A 1001 MIDNIGHTS Review by Mark Johnson:

MIKHAIL CHERNYONOK – Losing Bet. Translated by Antonina W. Bouis. Dial Press, hardcover, 1984. Russian title: Stavka Na Proigrysh, 1979.

   To many American readers, Martin Cruz Smith’s Gorky Park was a curiosity — a murder mystery set in Moscow. But since World War II, the mystery has been a popular form in the Soviet Union, and novels by writers such as Vil Vladiminovich Lipatov, the brother team of Arkady and Georgy Alexandrovich Vainer, and Julian Semyonovich Semyonov are widely read.

   Most of these mysteries would not appeal to Western readers; they are long-winded and parochial. But Mikhail Chernyonok’s Losing Bet was an excellent choice for translation.

   A young woman has fallen — or been pushed — from the balcony of an apartment in Novosibirsk, a city of a million inhabitants in remote western Siberia. Detective Anton Birukov is in charge of the case. The woman, Sanya, is the ex-wife of the apartment’s tenant, Yuri Demensky, but he claims he has not seen her for years.

   In the apartment are found the fingerprints of a well-known professional criminal, Vasya Sipeniatin, but his specialty has always been cunning, not violence. Other suspects include Ovchinnikov, a self-styled ladies’ man who borrowed Demensky’s apartment for romantic liaisons; Zarvantsev, a talented artist who has “gone commercial”; and Stepnadze, a railroad conductor with a lucrative career on the side, illegal speculation in hard-to-find books.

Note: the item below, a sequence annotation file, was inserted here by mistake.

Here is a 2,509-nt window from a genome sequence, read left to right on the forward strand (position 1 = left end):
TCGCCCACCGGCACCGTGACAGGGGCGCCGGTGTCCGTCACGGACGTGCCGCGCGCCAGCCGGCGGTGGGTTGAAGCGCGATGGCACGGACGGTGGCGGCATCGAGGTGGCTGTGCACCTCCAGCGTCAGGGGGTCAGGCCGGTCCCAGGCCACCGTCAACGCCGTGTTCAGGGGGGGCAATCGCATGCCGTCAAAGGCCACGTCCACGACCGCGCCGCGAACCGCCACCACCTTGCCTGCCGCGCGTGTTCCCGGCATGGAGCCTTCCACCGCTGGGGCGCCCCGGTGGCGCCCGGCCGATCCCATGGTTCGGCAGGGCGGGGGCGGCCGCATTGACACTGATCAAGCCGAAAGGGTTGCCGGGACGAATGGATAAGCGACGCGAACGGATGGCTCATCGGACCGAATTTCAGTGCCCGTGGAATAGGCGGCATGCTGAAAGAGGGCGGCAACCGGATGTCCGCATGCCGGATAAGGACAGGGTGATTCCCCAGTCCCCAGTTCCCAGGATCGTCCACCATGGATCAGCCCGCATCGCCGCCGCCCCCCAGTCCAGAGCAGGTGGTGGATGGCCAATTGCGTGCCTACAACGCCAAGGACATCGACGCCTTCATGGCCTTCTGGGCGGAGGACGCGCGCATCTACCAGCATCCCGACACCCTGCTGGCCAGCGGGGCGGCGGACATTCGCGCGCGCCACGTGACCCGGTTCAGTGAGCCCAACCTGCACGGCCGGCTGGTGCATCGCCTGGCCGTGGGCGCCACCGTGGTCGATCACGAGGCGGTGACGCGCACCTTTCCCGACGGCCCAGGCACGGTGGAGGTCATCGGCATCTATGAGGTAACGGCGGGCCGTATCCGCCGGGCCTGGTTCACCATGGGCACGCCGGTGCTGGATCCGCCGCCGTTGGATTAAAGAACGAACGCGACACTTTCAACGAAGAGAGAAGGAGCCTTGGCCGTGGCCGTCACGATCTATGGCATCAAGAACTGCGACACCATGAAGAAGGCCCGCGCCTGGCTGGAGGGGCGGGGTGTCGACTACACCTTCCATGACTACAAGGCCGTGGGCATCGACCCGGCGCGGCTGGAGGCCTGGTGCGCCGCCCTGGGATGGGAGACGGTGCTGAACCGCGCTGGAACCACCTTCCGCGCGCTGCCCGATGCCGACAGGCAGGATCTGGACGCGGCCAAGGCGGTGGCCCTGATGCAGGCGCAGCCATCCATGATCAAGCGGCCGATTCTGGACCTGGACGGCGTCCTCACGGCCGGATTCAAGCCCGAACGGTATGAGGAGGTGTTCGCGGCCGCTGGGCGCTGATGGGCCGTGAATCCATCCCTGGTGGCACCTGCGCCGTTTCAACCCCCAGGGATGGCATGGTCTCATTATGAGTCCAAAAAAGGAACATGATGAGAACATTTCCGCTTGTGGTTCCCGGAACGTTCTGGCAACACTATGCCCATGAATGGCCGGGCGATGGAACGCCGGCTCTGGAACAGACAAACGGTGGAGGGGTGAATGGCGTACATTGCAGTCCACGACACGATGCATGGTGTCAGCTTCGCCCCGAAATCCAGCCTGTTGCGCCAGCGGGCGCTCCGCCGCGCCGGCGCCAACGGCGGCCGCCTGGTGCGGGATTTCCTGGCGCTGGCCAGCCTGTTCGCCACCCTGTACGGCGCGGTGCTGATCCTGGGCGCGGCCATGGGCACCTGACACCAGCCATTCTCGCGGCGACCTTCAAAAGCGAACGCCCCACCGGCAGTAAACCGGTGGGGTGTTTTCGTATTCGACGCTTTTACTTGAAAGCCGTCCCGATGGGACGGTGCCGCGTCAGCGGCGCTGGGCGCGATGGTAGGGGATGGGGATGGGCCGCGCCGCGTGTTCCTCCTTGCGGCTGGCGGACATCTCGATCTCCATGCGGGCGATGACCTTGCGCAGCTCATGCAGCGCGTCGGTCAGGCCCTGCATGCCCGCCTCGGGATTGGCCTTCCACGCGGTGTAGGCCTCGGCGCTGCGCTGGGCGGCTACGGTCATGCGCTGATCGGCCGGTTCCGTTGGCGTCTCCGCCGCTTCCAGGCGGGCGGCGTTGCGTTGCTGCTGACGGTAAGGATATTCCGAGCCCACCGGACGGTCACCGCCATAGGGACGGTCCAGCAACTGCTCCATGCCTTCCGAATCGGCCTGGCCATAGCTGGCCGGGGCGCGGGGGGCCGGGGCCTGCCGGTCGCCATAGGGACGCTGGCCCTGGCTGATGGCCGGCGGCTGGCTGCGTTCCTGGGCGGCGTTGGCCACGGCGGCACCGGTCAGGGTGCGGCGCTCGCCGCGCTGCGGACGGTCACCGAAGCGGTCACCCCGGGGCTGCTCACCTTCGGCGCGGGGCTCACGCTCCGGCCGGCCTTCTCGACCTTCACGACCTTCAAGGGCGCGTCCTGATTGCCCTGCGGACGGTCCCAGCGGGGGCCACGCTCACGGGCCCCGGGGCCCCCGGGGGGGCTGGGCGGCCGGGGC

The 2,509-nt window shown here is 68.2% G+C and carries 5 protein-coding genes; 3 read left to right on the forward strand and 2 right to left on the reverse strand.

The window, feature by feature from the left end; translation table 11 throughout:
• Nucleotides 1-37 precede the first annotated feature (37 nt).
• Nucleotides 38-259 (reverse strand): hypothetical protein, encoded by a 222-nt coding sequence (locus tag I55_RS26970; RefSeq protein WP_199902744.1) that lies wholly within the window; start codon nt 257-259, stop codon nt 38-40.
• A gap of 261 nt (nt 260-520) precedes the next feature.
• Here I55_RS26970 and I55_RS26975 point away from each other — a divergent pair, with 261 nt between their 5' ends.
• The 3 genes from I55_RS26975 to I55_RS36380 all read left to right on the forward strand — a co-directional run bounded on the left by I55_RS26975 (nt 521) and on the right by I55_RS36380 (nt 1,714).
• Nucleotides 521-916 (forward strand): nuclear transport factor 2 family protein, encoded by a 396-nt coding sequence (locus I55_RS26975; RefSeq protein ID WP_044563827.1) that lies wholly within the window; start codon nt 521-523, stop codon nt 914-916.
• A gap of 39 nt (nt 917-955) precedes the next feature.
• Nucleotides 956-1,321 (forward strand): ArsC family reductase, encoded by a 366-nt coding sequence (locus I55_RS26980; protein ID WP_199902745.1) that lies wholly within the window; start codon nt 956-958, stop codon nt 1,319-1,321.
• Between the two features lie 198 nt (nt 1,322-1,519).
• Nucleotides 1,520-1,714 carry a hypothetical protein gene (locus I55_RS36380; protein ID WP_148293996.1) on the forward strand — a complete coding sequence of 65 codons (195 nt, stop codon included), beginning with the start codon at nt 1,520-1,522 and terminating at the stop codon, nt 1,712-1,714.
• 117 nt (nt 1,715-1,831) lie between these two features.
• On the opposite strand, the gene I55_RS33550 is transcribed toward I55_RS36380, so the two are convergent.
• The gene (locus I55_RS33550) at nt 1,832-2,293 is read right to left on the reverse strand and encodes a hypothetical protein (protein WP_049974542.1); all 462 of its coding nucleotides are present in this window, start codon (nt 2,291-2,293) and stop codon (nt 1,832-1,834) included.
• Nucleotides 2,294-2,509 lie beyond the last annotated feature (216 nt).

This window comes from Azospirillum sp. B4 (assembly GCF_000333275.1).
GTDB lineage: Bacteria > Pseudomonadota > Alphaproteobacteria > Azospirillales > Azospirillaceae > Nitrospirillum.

All had known Sanya, but who had killed her, and what was she doing at Demensky’s? As Birukov and his aides methodically track down clues from the bars and theaters of Novosibirsk to the resorts of the Black Sea, they begin to see a conspiracy of bribery and corruption that has led to one murder and will lead to more.

   Much of the appeal of Losing Bet lies in its incisive but affectionate portrait of working-class Russians at work, play, and love. The police work is without frills. Aside from the interesting structural differences between Soviet and Western police forces, Birukov’s crime-solving techniques would seem familiar, and sound, to American readers of police procedurals.

   Reprinted with permission from 1001 Midnights, edited by Bill Pronzini & Marcia Muller and published by The Battered Silicon Dispatch Box, 2007.   Copyright 1986, 2007 by the Pronzini-Muller Family Trust.